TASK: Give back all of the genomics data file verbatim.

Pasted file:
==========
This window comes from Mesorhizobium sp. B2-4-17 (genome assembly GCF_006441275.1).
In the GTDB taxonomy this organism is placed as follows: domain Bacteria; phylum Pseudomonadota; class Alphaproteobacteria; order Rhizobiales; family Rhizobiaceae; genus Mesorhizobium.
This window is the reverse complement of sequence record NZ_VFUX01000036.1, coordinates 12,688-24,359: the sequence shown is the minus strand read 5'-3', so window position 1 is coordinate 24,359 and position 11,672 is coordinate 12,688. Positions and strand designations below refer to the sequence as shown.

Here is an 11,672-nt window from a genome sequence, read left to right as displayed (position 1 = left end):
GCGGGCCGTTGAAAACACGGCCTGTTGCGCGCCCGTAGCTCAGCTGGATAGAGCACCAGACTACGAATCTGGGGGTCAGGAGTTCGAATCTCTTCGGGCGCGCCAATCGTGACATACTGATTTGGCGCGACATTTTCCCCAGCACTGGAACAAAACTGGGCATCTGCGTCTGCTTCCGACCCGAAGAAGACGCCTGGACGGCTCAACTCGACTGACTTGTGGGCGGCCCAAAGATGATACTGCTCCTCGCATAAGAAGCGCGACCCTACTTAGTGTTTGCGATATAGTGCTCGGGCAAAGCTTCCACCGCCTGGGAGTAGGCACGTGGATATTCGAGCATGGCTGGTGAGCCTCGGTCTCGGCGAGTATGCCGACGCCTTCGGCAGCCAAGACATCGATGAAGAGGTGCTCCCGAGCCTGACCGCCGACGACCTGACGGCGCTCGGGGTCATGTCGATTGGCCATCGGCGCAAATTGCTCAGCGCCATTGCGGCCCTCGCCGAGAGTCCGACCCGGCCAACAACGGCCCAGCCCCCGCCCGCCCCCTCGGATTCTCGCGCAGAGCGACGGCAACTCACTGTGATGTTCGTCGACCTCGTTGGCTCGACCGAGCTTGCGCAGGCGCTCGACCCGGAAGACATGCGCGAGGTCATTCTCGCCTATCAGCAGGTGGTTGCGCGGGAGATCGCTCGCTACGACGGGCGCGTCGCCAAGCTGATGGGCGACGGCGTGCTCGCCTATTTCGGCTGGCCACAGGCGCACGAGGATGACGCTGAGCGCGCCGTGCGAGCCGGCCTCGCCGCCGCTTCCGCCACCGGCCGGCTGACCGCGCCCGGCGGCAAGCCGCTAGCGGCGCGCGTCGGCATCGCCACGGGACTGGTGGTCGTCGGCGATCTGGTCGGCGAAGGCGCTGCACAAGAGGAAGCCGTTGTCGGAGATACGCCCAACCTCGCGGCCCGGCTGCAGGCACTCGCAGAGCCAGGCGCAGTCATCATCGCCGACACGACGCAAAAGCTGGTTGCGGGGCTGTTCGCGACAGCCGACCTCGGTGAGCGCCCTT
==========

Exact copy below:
This window comes from Mesorhizobium sp. B2-4-17 (genome assembly GCF_006441275.1).
In the GTDB taxonomy this organism is placed as follows: domain Bacteria; phylum Pseudomonadota; class Alphaproteobacteria; order Rhizobiales; family Rhizobiaceae; genus Mesorhizobium.
This window is the reverse complement of sequence record NZ_VFUX01000036.1, coordinates 12,688-24,359: the sequence shown is the minus strand read 5'-3', so window position 1 is coordinate 24,359 and position 11,672 is coordinate 12,688. Positions and strand designations below refer to the sequence as shown.

Here is an 11,672-nt window from a genome sequence, read left to right as displayed (position 1 = left end):
GCGGGCCGTTGAAAACACGGCCTGTTGCGCGCCCGTAGCTCAGCTGGATAGAGCACCAGACTACGAATCTGGGGGTCAGGAGTTCGAATCTCTTCGGGCGCGCCAATCGTGACATACTGATTTGGCGCGACATTTTCCCCAGCACTGGAACAAAACTGGGCATCTGCGTCTGCTTCCGACCCGAAGAAGACGCCTGGACGGCTCAACTCGACTGACTTGTGGGCGGCCCAAAGATGATACTGCTCCTCGCATAAGAAGCGCGACCCTACTTAGTGTTTGCGATATAGTGCTCGGGCAAAGCTTCCACCGCCTGGGAGTAGGCACGTGGATATTCGAGCATGGCTGGTGAGCCTCGGTCTCGGCGAGTATGCCGACGCCTTCGGCAGCCAAGACATCGATGAAGAGGTGCTCCCGAGCCTGACCGCCGACGACCTGACGGCGCTCGGGGTCATGTCGATTGGCCATCGGCGCAAATTGCTCAGCGCCATTGCGGCCCTCGCCGAGAGTCCGACCCGGCCAACAACGGCCCAGCCCCCGCCCGCCCCCTCGGATTCTCGCGCAGAGCGACGGCAACTCACTGTGATGTTCGTCGACCTCGTTGGCTCGACCGAGCTTGCGCAGGCGCTCGACCCGGAAGACATGCGCGAGGTCATTCTCGCCTATCAGCAGGTGGTTGCGCGGGAGATCGCTCGCTACGACGGGCGCGTCGCCAAGCTGATGGGCGACGGCGTGCTCGCCTATTTCGGCTGGCCACAGGCGCACGAGGATGACGCTGAGCGCGCCGTGCGAGCCGGCCTCGCCGCCGCTTCCGCCACCGGCCGGCTGACCGCGCCCGGCGGCAAGCCGCTAGCGGCGCGCGTCGGCATCGCCACGGGACTGGTGGTCGTCGGCGATCTGGTCGGCGAAGGCGCTGCACAAGAGGAAGCCGTTGTCGGAGATACGCCCAACCTCGCGGCCCGGCTGCAGGCACTCGCAGAGCCAGGCGCAGTCATCATCGCCGACACGACGCAAAAGCTGGTTGCGGGGCTGTTCGCGACAGCCGACCTCGGTGAGCGCCCTT